Read Acts 13 at Bible Gateway.
Now the death of Herod Agrippa I, recorded in the last chapter, took place in 44 AD. When Saul and Barnabas returned to Antioch from Jerusalem, they brought with them John Mark, whose mother’s house Peter went to when he was released from prison in the last chapter. This is the same Mark, we believe, who wrote Mark’s gospel. The scholars think that the journey of Paul and Barnabas to Cyprus took place in 48 AD, so for four years John Mark was with them in Antioch, learning and being discipled.
God has a call on our lives and a purpose, but He does allow time for growth and training. And even when you start out and get your feet wet, if you end up going home for whatever reason as John Mark did (notice he went home to Jerusalem – to his mother’s house – not Antioch, where he had lived for four years. It makes one wonder if there was a falling out) it does not mean your ministry is over. It just means, more growth and more training get to take place, LOL. The gifts and the call of God are irrevocable (Rom 11:29).
Isn’t it amazing? God knows us intimately, our every flaw and weakness, and He still chooses to work through us to accomplish His great plan in the earth. We are a light shining in the darkness, in spite of ourselves!
Their first stop was Cyprus. They went to the synagogues of the Jews first. I think we will see this pattern repeated throughout Acts: whenever Paul went to a new area with the Gospel, he went to the Jews first, then to the Gentiles. In fact, he says that it was necessary for the Word of God to be spoken to the Jews first (vs. 46). Why? Because Jesus is the Messiah of Israel, and they are the chosen people. It is their covenant that God renewed in Jesus, and their special relationship with God that He is opening up to include the nations, with Israel (Rom 11:17, Eph 2:11-13). In fact, this is a principle of evangelism the Church has long since abandoned, and that might have been a mistake. Going to Israel first with the Gospel is kind of like honoring God with the tithe or giving Him the first part of our day – it puts first things first, in order to show honor to God, which He always honors in return.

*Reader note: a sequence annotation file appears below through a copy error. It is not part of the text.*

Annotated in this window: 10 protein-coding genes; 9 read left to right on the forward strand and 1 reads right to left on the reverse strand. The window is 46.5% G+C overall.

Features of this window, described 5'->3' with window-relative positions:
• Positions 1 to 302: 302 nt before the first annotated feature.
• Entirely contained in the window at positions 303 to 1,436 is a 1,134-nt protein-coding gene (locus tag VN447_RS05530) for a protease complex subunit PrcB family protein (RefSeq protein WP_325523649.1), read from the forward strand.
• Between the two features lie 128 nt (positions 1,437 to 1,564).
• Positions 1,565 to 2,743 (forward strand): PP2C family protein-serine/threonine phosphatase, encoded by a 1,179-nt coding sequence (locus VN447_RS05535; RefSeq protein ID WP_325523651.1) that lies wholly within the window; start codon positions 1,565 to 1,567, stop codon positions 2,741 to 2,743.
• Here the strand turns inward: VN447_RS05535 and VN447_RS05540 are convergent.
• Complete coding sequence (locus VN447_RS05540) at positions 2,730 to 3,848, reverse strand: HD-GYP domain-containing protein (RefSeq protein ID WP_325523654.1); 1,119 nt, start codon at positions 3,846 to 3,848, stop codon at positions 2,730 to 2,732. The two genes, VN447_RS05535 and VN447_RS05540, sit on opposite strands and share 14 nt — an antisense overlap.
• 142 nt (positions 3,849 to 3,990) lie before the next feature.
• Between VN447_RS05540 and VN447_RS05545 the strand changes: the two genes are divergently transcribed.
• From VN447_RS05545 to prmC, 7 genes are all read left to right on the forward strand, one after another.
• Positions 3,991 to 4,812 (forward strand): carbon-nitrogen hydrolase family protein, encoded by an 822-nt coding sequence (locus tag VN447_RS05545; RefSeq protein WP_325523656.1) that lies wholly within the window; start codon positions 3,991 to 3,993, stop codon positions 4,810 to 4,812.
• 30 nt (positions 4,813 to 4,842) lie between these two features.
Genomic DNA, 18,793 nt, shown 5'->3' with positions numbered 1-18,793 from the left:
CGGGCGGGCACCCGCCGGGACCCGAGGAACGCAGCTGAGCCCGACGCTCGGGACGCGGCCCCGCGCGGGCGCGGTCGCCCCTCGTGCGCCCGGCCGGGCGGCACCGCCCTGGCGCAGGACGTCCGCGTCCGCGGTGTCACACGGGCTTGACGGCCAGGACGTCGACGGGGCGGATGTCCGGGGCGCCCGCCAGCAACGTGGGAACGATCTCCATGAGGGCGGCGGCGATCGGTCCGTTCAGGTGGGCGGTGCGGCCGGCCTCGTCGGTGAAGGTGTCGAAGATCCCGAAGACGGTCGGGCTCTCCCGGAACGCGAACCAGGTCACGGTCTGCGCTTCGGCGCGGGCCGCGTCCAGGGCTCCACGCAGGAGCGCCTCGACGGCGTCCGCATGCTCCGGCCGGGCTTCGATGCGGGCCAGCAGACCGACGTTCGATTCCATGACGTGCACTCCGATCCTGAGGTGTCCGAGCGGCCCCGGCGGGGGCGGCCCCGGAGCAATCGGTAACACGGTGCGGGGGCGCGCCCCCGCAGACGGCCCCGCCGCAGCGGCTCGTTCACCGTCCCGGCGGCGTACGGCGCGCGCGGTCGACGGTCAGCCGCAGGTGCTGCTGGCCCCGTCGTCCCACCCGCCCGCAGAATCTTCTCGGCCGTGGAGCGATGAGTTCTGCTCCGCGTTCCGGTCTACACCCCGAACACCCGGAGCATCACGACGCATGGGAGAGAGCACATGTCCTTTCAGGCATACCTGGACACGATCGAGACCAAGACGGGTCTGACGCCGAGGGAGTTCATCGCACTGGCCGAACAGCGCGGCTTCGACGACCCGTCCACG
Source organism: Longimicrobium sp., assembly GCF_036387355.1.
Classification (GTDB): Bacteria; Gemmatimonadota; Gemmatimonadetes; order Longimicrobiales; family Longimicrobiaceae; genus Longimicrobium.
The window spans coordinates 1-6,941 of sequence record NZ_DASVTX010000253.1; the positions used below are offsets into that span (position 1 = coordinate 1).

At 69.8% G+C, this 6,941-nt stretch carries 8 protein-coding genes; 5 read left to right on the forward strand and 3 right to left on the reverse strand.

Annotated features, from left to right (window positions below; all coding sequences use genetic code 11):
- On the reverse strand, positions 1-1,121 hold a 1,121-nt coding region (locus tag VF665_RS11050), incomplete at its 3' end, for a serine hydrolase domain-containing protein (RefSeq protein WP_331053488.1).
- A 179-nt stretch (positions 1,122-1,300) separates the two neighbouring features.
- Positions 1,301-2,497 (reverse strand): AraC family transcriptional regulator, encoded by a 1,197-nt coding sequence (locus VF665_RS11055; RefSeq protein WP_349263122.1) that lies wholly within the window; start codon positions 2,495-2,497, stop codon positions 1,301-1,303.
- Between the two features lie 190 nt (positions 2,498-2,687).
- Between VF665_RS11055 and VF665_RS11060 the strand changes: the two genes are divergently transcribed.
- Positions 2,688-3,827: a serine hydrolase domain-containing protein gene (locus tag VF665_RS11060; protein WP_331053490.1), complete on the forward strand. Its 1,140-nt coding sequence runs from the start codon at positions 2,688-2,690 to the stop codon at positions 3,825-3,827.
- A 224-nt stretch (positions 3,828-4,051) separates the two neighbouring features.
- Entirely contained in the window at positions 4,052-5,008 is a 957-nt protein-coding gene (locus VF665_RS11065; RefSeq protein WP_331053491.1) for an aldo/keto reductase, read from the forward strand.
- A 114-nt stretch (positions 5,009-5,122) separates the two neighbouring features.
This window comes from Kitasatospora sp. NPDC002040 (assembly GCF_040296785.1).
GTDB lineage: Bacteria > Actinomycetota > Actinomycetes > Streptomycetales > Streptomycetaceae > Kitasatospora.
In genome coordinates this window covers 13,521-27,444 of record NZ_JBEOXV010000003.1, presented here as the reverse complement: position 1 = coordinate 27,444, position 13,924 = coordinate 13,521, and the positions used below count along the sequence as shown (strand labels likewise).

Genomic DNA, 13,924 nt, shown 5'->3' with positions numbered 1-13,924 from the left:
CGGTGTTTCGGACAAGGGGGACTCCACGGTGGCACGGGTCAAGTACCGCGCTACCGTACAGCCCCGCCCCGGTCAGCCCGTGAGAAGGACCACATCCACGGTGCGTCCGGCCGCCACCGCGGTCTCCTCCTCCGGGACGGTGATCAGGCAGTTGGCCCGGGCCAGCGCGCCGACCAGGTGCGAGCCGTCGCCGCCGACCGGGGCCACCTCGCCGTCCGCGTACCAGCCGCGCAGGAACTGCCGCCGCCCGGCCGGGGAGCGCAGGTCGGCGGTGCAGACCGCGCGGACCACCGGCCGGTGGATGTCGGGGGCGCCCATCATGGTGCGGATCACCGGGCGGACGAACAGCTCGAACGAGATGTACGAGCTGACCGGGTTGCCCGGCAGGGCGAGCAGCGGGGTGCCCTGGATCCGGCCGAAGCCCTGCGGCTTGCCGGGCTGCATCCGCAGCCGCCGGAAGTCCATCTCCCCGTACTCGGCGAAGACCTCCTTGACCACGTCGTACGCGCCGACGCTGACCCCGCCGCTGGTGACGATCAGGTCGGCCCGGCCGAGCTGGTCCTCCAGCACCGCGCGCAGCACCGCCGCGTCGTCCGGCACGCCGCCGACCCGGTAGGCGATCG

When Paul and Barnabas went to the synagogue in Antioch of Pisidia, Paul stood up and preached to the men of Israel, and to those who fear God. Those who feared God were Gentile proselytes, who were learning the Law of Moses in order to come to the place of conversion to Judaism – to undergo circumcision and to be accepted as one who was as if they were native born in the society of the Jews (Exo 12:48-49). Every synagogue throughout the Empire had Gentile proselytes who sat in on the Sabbath, listening to the Law and the Prophets read, in order to learn how they were to live. In those days, the synagogues in the Empire used a schedule of reading through the Law which took three years to complete, or about 150 Sabbaths.
So after that first Saturday meeting, when the Jews had departed, the Gentiles begged Paul and Barnabas to preach the following week also. But notice that many Jews also believed, along with the Gentiles (vs. 43). A great many Jews came to faith in Christ Jesus in the early years of the Church. When the division between the Jews and Christians occurred some years later, these Jews were also expelled from the synagogues, even though they were racially Jews.
So the next Sabbath came around, and this time almost the whole town gathered at the synagogue to hear Paul and Barnabas. The word of their message spread like wildfire among the Gentiles, from the Gentile proselytes who heard them the first week. The Jews, then, who rejected the Word of the Lord the second Sabbath, and who stirred up the city against Paul and Barnabas, were those Jews who did not believe the first week.
That many of the Jews would reject the Gospel, while the Gentiles were eager to hear it, fulfills prophecy that Paul explains in Rom 11. God blinded the eyes of Jews so that the Gospel would go forward to the Gentiles to the ends of the earth. Now in these last days God is unblinding the eyes of the Jews, because the last of the Gentiles are coming in. 🙂
So then the next Sabbath, Paul and Barnabas, we assume, preached to the Gentiles, and bypassed the synagogue altogether. Now way back in Acts 10, 3-1/2 years after the resurrection of Jesus, God showed that the Gospel was to go to the Gentiles also. But God had to raise up Paul to be the apostle to the Gentiles. When Paul was ready (twelve or fifteen years after Peter was sent to Cornelius, if this trip was in 48 AD), God sent him out, and he began seeking out the Gentiles to preach to them.
See how patient God is to bring about His plan! It is a mature and wise man who waits upon the Lord, then only moves when the Lord says to go.